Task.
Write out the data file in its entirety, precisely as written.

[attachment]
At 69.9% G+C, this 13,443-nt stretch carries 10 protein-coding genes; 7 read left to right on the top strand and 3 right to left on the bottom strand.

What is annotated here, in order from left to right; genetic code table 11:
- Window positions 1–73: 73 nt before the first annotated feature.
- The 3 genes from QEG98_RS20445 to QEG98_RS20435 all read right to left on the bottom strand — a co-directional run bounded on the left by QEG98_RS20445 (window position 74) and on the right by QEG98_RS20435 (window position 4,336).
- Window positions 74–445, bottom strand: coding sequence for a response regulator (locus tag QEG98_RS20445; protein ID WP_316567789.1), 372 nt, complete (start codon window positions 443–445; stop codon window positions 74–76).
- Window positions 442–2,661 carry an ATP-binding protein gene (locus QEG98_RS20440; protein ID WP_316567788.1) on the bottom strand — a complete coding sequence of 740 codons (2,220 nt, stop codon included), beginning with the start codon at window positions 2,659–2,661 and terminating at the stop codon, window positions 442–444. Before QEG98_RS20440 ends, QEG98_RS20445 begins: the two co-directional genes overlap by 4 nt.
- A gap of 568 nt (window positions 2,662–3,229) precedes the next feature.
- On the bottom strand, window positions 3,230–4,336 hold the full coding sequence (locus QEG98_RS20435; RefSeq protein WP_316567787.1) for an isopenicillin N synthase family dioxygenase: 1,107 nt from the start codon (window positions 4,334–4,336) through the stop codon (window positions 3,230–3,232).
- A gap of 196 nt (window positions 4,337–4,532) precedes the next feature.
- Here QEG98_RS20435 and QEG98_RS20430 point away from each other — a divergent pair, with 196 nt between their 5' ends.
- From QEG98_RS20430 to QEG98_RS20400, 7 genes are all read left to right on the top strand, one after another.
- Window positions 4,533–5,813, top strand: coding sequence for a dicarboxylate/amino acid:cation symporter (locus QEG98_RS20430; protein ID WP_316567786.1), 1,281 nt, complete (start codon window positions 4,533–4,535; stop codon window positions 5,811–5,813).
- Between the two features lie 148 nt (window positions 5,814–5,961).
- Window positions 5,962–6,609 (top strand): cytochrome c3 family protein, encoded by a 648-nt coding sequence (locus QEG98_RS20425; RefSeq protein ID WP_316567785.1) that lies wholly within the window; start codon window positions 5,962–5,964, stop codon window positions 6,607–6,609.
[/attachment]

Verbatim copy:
At 69.9% G+C, this 13,443-nt stretch carries 10 protein-coding genes; 7 read left to right on the top strand and 3 right to left on the bottom strand.

What is annotated here, in order from left to right; genetic code table 11:
- Window positions 1–73: 73 nt before the first annotated feature.
- The 3 genes from QEG98_RS20445 to QEG98_RS20435 all read right to left on the bottom strand — a co-directional run bounded on the left by QEG98_RS20445 (window position 74) and on the right by QEG98_RS20435 (window position 4,336).
- Window positions 74–445, bottom strand: coding sequence for a response regulator (locus tag QEG98_RS20445; protein ID WP_316567789.1), 372 nt, complete (start codon window positions 443–445; stop codon window positions 74–76).
- Window positions 442–2,661 carry an ATP-binding protein gene (locus QEG98_RS20440; protein ID WP_316567788.1) on the bottom strand — a complete coding sequence of 740 codons (2,220 nt, stop codon included), beginning with the start codon at window positions 2,659–2,661 and terminating at the stop codon, window positions 442–444. Before QEG98_RS20440 ends, QEG98_RS20445 begins: the two co-directional genes overlap by 4 nt.
- A gap of 568 nt (window positions 2,662–3,229) precedes the next feature.
- On the bottom strand, window positions 3,230–4,336 hold the full coding sequence (locus QEG98_RS20435; RefSeq protein WP_316567787.1) for an isopenicillin N synthase family dioxygenase: 1,107 nt from the start codon (window positions 4,334–4,336) through the stop codon (window positions 3,230–3,232).
- A gap of 196 nt (window positions 4,337–4,532) precedes the next feature.
- Here QEG98_RS20435 and QEG98_RS20430 point away from each other — a divergent pair, with 196 nt between their 5' ends.
- From QEG98_RS20430 to QEG98_RS20400, 7 genes are all read left to right on the top strand, one after another.
- Window positions 4,533–5,813, top strand: coding sequence for a dicarboxylate/amino acid:cation symporter (locus QEG98_RS20430; protein ID WP_316567786.1), 1,281 nt, complete (start codon window positions 4,533–4,535; stop codon window positions 5,811–5,813).
- Between the two features lie 148 nt (window positions 5,814–5,961).
- Window positions 5,962–6,609 (top strand): cytochrome c3 family protein, encoded by a 648-nt coding sequence (locus QEG98_RS20425; RefSeq protein ID WP_316567785.1) that lies wholly within the window; start codon window positions 5,962–5,964, stop codon window positions 6,607–6,609.